In view of the far-reaching implications of the birth of allegedly ‘gene-edited’ twin girls announced by Chinese researcher He Jiankui last month (Nature 563, 607–608; 2018), we urgently need to revisit the use of the term.
It is ten years since the concept of gene editing took off (see, for example, E. E. Perez et al. Nature Biotechnol. 26, 808–816; 2008). This was used to describe just about any DNA modification by exogenous nuclease systems. It now makes more sense to apply it only to deliberate, precise alterations to DNA sequences. Sequences modified haphazardly by cells after the introduction of CRISPR would then be classified simply as random mutations and not as ‘gene edits’.
This is not just a matter of semantics (see also M. O’Keefe et al. Am. J. Bioeth. 15, 3–10; 2015). Characterizing He’s claimed mutations to the CCR5 gene as ‘edits’ misleads the public by implying that they were planned and applied with accuracy. It seems, however, that they were the result of random insertions and deletions of DNA. Exaggerating the precision of the process is harmful — in part, because it downplays the potential biological risks associated with random gene mutations in the germline.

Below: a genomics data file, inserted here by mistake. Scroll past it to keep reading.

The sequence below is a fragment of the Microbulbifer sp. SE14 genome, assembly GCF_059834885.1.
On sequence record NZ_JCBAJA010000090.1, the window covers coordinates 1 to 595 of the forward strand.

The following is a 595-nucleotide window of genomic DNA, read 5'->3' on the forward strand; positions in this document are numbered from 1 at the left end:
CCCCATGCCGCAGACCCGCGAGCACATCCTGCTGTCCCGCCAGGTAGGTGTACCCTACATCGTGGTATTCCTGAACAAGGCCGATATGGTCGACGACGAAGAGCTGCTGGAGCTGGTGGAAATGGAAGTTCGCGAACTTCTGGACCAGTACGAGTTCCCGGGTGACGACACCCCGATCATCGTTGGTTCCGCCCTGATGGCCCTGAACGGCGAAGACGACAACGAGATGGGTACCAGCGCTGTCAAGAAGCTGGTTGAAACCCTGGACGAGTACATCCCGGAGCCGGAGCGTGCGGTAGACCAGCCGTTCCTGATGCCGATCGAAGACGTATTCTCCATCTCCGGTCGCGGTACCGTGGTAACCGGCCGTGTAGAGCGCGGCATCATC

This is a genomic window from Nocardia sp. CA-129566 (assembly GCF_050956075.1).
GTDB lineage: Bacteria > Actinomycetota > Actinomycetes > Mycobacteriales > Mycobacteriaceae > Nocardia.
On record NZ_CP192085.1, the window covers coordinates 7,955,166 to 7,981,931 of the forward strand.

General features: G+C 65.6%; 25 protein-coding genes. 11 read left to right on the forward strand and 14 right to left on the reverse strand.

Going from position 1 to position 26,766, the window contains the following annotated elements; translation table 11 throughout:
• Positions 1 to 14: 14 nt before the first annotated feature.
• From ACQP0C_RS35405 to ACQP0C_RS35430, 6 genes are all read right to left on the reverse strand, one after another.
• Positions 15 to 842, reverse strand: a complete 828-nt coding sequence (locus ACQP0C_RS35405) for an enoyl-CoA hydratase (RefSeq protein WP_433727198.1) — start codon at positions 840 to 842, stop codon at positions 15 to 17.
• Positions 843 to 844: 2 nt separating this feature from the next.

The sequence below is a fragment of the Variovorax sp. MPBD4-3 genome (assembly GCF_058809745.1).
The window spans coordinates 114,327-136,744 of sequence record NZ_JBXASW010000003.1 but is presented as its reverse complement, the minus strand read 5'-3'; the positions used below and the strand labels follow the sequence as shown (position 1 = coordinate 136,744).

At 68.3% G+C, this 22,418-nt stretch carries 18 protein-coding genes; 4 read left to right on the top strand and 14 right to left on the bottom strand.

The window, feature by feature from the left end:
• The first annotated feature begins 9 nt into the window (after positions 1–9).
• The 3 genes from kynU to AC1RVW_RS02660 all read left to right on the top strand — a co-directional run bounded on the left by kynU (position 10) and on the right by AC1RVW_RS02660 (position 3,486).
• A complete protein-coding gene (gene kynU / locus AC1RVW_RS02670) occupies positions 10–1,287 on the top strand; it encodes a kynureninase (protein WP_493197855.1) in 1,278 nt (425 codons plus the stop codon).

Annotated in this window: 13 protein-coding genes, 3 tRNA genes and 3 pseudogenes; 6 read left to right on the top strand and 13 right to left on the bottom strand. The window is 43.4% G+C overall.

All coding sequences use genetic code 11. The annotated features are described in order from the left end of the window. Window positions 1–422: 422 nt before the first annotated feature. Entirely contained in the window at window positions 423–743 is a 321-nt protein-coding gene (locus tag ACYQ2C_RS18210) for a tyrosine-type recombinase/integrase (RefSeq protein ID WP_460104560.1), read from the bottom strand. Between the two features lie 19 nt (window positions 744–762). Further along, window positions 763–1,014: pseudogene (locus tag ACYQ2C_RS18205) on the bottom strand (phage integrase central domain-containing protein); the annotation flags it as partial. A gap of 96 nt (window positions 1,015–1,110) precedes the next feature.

Overall, a more-precise definition of genome editing will be helpful in the human reproductive context — in the event of more ‘CRISPR babies’ — and for broader CRISPR-related applications.
Nature 564, 345 (2018)